Marcus: How dare you cut to black and cruelly not let us know what happened to the one armed dude and the hot lady? When do we get Hatchet 2? Any news?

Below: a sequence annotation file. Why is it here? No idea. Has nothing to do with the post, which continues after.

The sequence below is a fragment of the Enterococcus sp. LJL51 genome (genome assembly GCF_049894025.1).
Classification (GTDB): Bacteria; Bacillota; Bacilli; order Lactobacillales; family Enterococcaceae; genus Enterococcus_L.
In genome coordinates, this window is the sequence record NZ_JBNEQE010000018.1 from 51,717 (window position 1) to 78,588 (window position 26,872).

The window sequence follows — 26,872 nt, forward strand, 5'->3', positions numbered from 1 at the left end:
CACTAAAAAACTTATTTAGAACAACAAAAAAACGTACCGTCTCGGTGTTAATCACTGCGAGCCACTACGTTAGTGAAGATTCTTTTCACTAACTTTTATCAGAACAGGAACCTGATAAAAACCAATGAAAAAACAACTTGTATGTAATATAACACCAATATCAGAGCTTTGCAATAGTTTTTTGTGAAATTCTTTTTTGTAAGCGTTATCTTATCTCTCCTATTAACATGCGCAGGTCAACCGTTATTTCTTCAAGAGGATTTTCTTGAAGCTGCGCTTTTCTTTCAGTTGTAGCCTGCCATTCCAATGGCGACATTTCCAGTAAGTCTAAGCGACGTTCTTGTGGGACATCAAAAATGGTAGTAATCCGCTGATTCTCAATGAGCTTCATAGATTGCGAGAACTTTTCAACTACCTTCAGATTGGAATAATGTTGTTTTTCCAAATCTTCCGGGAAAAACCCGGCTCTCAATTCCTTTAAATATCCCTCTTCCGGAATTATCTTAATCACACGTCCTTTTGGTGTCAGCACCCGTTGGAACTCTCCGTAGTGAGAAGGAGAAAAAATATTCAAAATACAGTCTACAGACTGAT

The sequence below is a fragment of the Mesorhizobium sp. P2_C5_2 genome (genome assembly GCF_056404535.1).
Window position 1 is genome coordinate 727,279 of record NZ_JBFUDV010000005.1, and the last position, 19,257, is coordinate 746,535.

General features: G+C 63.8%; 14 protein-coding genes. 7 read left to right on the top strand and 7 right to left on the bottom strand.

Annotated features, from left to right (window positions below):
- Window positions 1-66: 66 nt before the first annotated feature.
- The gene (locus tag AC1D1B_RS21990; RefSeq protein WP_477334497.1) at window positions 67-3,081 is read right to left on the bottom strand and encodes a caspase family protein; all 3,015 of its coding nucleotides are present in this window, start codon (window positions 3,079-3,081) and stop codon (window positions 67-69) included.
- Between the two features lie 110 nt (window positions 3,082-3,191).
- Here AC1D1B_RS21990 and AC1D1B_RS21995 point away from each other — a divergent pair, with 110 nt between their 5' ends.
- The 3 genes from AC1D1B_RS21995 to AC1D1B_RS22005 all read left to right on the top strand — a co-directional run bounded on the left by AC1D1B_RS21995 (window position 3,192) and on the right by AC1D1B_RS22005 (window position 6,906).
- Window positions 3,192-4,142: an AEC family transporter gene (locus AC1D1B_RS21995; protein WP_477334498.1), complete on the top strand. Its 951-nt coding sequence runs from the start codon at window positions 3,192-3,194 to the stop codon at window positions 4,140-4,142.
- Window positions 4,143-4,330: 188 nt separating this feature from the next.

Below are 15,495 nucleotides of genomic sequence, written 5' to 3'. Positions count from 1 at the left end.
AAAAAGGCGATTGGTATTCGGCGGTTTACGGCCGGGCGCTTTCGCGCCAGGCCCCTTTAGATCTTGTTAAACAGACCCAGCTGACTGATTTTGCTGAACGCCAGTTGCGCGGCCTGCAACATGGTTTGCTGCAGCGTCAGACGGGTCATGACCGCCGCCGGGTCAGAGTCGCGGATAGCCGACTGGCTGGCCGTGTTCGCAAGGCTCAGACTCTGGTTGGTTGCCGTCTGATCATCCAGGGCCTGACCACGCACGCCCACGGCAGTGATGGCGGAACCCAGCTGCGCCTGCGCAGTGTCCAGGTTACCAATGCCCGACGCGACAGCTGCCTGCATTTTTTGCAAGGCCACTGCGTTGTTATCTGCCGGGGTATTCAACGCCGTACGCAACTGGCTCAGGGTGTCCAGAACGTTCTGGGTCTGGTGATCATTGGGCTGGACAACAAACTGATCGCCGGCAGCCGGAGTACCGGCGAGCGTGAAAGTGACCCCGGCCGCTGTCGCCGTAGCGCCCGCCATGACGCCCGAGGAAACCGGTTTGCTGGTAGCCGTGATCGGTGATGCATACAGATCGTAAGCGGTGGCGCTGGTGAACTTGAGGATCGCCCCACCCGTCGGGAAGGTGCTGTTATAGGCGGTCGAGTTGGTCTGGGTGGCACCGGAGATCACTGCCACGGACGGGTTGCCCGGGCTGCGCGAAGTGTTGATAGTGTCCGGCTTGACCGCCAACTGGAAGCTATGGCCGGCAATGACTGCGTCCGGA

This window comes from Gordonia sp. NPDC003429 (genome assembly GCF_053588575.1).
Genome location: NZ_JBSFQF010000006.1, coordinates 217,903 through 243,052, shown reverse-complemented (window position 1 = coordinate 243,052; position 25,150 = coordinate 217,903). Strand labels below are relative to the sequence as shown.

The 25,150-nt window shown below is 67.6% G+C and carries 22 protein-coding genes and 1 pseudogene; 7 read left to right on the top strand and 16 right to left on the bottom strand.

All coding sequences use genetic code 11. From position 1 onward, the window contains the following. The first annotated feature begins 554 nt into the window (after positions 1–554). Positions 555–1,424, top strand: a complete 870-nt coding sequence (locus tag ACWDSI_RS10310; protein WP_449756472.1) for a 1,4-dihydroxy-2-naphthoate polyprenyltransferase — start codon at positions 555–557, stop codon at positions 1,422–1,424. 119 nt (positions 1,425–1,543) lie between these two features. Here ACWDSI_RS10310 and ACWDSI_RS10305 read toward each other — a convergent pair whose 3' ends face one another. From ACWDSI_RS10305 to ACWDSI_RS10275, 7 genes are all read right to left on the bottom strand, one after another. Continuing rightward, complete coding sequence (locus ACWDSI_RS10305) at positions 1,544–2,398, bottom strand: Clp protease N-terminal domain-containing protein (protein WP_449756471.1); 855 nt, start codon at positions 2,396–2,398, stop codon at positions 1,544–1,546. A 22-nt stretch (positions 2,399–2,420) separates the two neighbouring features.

Adam: Hatchet 2 will happen next year for sure. It’s greenlit. It’s been greenlit since the opening weekend of the first one. There’s just other stuff we had to do. I was doing Spiral. I produced Grace. And all of us were off doing other stuff, so it’s been about waiting for the right time to do it right. The big thing too in talking about doing a sequel was to make sure that if I get to come back to do it, that I get to make a sequel that’s for the people that liked the first one. So if you didn’t like the first one, fuck you! I hope you don’t like the second one either. The truth of the matter is when you go to do one of these, the studio always says “Well, how can we make it reach a broader audience?” This was never meant for a broad audience and we knew that while we were making it. We were making the stuff that we liked when we grew up. People say “Well, it’s not really original to have a slasher in the woods.” Of course not. One of the funny stories about the original ending of the movie, originally he didn’t jump out of the boat, Victor jumped out of a tree. But everyone was like “Dude, you have to do the Friday The 13th and let him pull her out of the boat!” And I thought fine. That’s so cliché but I figured ok. So, the sequel is going to be for people that liked the first one and if you didn’t like it, then don’t see it. I wish I could tell you exactly what’s going to happen but we’re still getting that in order. It’s funny when you do a sequel and I know Marcus here just wrote Saw IV, Saw V and Saw VI, what usually happens because you’re doing bigger things, your agent will say “don’t do Hatchet 2. You don’t want to do that, you’ve got to keep going up.” You have to do what your heart tells you to do and especially after watching it again tonight with you guys – to know that the same crew, the same people are all going to all come back, it’s amazing.